Worship, thanksgiving, petition, confession, and communion are all elements of prayer.

Most of these have been mentioned, but one or two need further developing.


The spirit of worship is necessary to true prayer.

Too many children's meetings are of the "hip, hip, hurrah" variety, with no thought given to true worship.

The leaders should be enthusiastic, and keep the interests of children in mind, but each meeting should have a time of quiet worship.

One way which was most helpful in fostering this spirit in several groups was the use of the prayer chorus.

Public prayer was held at a regular time in each meeting, but before the prayer, heads were bowed, eyes closed, while the piano softly accompanied muted voices singing a quiet chorus. Then the room was still while all the hearts listened when one or several led the group to the throne of grace.

There was no hush-hushing of the group to get them quiet enough for a hurried prayer. The chorus had brought about a reverent spirit of worship. There are many such choruses. Search through your chorus books for one appropriate to your group. Use this chorus only before your prayer, not at any other time, except while learning it. Always sing it softly and reverently, and you will find a true spirit of worship will prevail in your prayer time.

One we used with great effect is to the tune of "Into My Heart." The author of the words is not known.

Out of my life, out of my life,

Shine out of my life, Lord JESUS;

Shine out today, Shine out alway,

Shine out of my life, Lord JESUS.

Thanksgiving and Petition

For a discussion on the second element of prayer, see "The Prayer of Thanksgiving" at the beginning of this chapter. Petition is also discussed under "The Emergency Prayer" and "Public Prayer."

In addition, the children should be taught:

- to ask in JESUS' name, Joh_14:13-14;

- in faith, Mar_11:24;

- recognizing the Father's will, 1Jn_5:14-15;

- making definite requests, Joh_14:14.

To encourage them in faith, tell them of your own answers to prayer, and the answers that other children have had.

Encourage them to tell in class when GOD answers prayer for them.

Confession of Sin

Just as we need to teach the child to thank the Lord and ask Him for his needs, so we also must teach him to confess his sins to the Heavenly Father.

1Jn_1:9 : If we confess our sins, he is faithful and just to forgive us our sins, and to cleanse us from all unrighteousness.

During a junior girls' handicraft class several girls seemed to be quarreling. As the days went by their spirit became worse, and different ones began to tattle to the teacher. None of the tales agreed, but knowing that these girls had publicly accepted CHRIST, the teacher knew that this spirit of anger and bitterness should not exist. Each one tried to tell her side, and the bickering almost spoiled the class.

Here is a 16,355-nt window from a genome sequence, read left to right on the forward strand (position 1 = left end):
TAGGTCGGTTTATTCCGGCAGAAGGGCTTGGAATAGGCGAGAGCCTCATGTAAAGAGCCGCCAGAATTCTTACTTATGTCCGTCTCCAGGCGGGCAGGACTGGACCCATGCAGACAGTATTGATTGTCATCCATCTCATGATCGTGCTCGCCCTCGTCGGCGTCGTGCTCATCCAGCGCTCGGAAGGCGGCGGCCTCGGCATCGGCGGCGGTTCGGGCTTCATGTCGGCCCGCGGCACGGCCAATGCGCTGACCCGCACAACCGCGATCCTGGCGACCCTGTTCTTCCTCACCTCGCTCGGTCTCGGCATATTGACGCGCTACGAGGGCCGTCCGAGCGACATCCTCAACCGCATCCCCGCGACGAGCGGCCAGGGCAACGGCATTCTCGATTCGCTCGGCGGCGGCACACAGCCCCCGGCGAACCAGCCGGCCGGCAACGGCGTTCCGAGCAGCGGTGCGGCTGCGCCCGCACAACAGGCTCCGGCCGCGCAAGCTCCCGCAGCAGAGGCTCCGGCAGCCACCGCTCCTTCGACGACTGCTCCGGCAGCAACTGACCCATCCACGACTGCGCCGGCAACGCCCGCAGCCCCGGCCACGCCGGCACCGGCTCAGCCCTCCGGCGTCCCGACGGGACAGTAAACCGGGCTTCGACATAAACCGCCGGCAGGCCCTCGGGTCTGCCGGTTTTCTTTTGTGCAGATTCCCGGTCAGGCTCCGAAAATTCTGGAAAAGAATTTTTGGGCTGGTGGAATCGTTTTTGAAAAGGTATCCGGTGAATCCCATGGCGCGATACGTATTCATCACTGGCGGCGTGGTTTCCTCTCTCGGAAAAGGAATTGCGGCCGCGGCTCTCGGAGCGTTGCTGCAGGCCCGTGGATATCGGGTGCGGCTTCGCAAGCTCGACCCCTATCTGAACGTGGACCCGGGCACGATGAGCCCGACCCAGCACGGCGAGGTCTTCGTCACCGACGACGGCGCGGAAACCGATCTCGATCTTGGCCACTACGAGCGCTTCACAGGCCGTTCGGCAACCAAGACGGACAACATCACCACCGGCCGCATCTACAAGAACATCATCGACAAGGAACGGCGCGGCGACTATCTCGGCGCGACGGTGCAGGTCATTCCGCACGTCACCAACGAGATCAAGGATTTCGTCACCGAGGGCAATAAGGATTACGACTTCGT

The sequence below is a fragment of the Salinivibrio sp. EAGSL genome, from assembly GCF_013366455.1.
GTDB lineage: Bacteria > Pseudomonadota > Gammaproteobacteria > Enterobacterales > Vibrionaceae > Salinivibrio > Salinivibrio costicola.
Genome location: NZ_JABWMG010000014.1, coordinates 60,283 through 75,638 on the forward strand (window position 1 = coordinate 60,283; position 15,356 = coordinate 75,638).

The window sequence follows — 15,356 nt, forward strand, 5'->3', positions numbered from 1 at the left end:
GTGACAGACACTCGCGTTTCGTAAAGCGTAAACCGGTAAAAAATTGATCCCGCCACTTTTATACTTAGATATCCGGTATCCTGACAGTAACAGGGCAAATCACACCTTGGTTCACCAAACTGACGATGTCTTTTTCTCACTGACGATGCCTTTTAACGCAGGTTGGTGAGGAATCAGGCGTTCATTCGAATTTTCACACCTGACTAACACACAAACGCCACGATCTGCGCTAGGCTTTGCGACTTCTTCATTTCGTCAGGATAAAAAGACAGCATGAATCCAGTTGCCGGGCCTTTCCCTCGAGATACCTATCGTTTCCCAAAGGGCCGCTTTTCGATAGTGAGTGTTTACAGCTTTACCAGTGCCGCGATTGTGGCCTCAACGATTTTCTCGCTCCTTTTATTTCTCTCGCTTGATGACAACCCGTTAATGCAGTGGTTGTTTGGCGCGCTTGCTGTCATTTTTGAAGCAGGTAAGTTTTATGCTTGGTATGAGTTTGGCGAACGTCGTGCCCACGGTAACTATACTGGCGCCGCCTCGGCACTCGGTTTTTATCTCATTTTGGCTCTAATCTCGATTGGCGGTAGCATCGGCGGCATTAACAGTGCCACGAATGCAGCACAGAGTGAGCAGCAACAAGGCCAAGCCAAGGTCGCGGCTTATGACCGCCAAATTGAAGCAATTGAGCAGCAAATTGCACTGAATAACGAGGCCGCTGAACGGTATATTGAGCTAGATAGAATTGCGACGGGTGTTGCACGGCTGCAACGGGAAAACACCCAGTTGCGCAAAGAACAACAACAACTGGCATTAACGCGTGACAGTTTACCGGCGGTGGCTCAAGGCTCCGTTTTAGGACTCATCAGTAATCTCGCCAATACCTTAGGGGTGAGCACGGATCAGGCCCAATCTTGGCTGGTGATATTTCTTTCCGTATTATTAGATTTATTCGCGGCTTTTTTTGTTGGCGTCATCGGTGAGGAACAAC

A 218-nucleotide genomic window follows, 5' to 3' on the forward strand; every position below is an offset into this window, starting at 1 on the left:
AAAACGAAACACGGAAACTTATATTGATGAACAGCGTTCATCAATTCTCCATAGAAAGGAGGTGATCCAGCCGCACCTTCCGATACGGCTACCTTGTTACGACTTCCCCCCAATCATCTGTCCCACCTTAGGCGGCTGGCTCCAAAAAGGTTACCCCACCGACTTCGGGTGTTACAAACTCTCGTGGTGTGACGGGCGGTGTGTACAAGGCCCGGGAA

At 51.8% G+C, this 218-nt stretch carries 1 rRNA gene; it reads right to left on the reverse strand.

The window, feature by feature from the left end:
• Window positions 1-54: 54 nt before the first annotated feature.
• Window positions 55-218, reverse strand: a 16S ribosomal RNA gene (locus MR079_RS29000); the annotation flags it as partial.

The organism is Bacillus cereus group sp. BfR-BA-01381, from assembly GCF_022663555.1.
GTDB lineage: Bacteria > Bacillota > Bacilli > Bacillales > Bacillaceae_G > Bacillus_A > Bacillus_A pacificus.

Finally the teacher drew each of the four girls into an adjoining room, and handed each a Bible. "Now, I don't want to hear each one of the sides of this quarrel. That would not do any good at all. But I want us to see what GOD has to say. Let us turn to Eph_4:31-32. Mary, you read it to us.

"Let all bitterness, and wrath, and anger, and clamor, and evil speaking, be put away from you, with all malice: And be ye kind one to another, tenderhearted, forgiving one another, even as GOD for CHRIST's sake hath forgiven you."

"Now the Lord says," went on the teacher, "that there are five things that He wants put away from you. Alice, tell us what these five things are."

Alice read the list in the passage.

"I am afraid, girls, that these things have been very much present in our class. What do you think? Have you been guilty?" The little heads which had been so erect as each owner was so sure she was right, began to droop as the HOLY SPIRIT did His work.

"Now the next verse says that we are to forgive others even if they do things that are wrong. The reason is that CHRIST has paid for their sin. Therefore, we must not hold it against them.

If we do not forgive, we are disobeying the Lord, and we will be unhappy. How many of you have disobeyed Him?" Four little heads drooped lower as four little hands went up.

Then they all turned to 1Jn_1:9 and the teacher explained that we must not just confess all our sins, but that we must tell the Lord what they are. Each girl admitted that she had sinned, and told the teacher she wanted to ask the Lord to forgive her. A time of prayer followed, with each child taking her guilt to the Lord. After this, those four girls became bosom pals. Instead of quarreling about their handiwork, they were always helping one another. The most ardent disputer confided to the teacher, "Everything is so different now. I'm happy, and those girls are my best friends."

Teachers do not always have such a situation in which to teach confession of sin, but there are many that might unconsciously be passed by. Every time that the truths of the Christian life can be applied to the child in his actual experiences, those truths will be much more real to him than those he learns in theory only.

Through the gate of salvation the teacher has led the child into the "beautiful garden of prayer."

It has been a wonderful privilege, for the wonders and glories of this garden are never to be exhausted even if one should spend a lifetime there. It is enough that the teacher should introduce the child to this place and make him sufficiently acquainted with it, so that he will come there by himself; for then the Head Gardener will lead him into paths of communion large enough only for two, so sweet and so precious that they are not seen if another is there.